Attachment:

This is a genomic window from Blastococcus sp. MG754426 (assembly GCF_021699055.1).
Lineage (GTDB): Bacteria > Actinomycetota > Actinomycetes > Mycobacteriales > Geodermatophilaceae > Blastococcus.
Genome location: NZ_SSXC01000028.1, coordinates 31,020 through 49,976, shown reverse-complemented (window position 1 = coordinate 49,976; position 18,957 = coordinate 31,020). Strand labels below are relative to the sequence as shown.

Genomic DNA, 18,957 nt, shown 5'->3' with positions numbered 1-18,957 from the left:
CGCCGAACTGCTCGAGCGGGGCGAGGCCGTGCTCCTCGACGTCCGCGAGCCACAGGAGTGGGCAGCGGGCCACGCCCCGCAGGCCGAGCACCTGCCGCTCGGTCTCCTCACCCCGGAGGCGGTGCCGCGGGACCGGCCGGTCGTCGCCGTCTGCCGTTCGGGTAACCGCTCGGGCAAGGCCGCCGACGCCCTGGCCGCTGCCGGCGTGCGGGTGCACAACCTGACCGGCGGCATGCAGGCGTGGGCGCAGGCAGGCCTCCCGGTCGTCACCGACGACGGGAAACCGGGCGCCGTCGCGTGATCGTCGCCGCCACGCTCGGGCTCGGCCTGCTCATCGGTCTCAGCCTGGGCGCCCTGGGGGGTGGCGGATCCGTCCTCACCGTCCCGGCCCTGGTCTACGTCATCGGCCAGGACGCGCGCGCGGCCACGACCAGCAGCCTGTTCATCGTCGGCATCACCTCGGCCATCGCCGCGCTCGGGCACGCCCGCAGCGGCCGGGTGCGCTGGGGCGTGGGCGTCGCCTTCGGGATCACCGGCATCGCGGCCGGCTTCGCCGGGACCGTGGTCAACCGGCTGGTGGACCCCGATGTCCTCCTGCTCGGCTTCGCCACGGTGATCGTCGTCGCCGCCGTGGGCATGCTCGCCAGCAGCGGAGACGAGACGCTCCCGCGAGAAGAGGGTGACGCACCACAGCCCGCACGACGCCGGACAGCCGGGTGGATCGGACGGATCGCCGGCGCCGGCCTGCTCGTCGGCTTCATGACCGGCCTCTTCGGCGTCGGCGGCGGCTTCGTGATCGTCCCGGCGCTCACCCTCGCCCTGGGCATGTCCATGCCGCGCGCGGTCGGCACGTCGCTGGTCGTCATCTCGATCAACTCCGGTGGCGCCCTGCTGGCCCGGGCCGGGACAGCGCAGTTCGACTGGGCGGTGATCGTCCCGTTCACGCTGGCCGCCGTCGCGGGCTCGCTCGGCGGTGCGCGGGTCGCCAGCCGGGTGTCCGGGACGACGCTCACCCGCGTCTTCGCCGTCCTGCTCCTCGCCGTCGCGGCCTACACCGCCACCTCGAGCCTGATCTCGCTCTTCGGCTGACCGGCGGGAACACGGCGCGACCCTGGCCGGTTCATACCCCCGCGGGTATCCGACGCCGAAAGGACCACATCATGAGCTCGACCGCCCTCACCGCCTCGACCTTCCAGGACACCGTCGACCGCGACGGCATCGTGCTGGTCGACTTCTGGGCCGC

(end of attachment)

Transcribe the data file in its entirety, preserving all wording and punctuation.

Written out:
This is a genomic window from Blastococcus sp. MG754426 (assembly GCF_021699055.1).
Lineage (GTDB): Bacteria > Actinomycetota > Actinomycetes > Mycobacteriales > Geodermatophilaceae > Blastococcus.
Genome location: NZ_SSXC01000028.1, coordinates 31,020 through 49,976, shown reverse-complemented (window position 1 = coordinate 49,976; position 18,957 = coordinate 31,020). Strand labels below are relative to the sequence as shown.

Genomic DNA, 18,957 nt, shown 5'->3' with positions numbered 1-18,957 from the left:
CGCCGAACTGCTCGAGCGGGGCGAGGCCGTGCTCCTCGACGTCCGCGAGCCACAGGAGTGGGCAGCGGGCCACGCCCCGCAGGCCGAGCACCTGCCGCTCGGTCTCCTCACCCCGGAGGCGGTGCCGCGGGACCGGCCGGTCGTCGCCGTCTGCCGTTCGGGTAACCGCTCGGGCAAGGCCGCCGACGCCCTGGCCGCTGCCGGCGTGCGGGTGCACAACCTGACCGGCGGCATGCAGGCGTGGGCGCAGGCAGGCCTCCCGGTCGTCACCGACGACGGGAAACCGGGCGCCGTCGCGTGATCGTCGCCGCCACGCTCGGGCTCGGCCTGCTCATCGGTCTCAGCCTGGGCGCCCTGGGGGGTGGCGGATCCGTCCTCACCGTCCCGGCCCTGGTCTACGTCATCGGCCAGGACGCGCGCGCGGCCACGACCAGCAGCCTGTTCATCGTCGGCATCACCTCGGCCATCGCCGCGCTCGGGCACGCCCGCAGCGGCCGGGTGCGCTGGGGCGTGGGCGTCGCCTTCGGGATCACCGGCATCGCGGCCGGCTTCGCCGGGACCGTGGTCAACCGGCTGGTGGACCCCGATGTCCTCCTGCTCGGCTTCGCCACGGTGATCGTCGTCGCCGCCGTGGGCATGCTCGCCAGCAGCGGAGACGAGACGCTCCCGCGAGAAGAGGGTGACGCACCACAGCCCGCACGACGCCGGACAGCCGGGTGGATCGGACGGATCGCCGGCGCCGGCCTGCTCGTCGGCTTCATGACCGGCCTCTTCGGCGTCGGCGGCGGCTTCGTGATCGTCCCGGCGCTCACCCTCGCCCTGGGCATGTCCATGCCGCGCGCGGTCGGCACGTCGCTGGTCGTCATCTCGATCAACTCCGGTGGCGCCCTGCTGGCCCGGGCCGGGACAGCGCAGTTCGACTGGGCGGTGATCGTCCCGTTCACGCTGGCCGCCGTCGCGGGCTCGCTCGGCGGTGCGCGGGTCGCCAGCCGGGTGTCCGGGACGACGCTCACCCGCGTCTTCGCCGTCCTGCTCCTCGCCGTCGCGGCCTACACCGCCACCTCGAGCCTGATCTCGCTCTTCGGCTGACCGGCGGGAACACGGCGCGACCCTGGCCGGTTCATACCCCCGCGGGTATCCGACGCCGAAAGGACCACATCATGAGCTCGACCGCCCTCACCGCCTCGACCTTCCAGGACACCGTCGACCGCGACGGCATCGTGCTGGTCGACTTCTGGGCCGC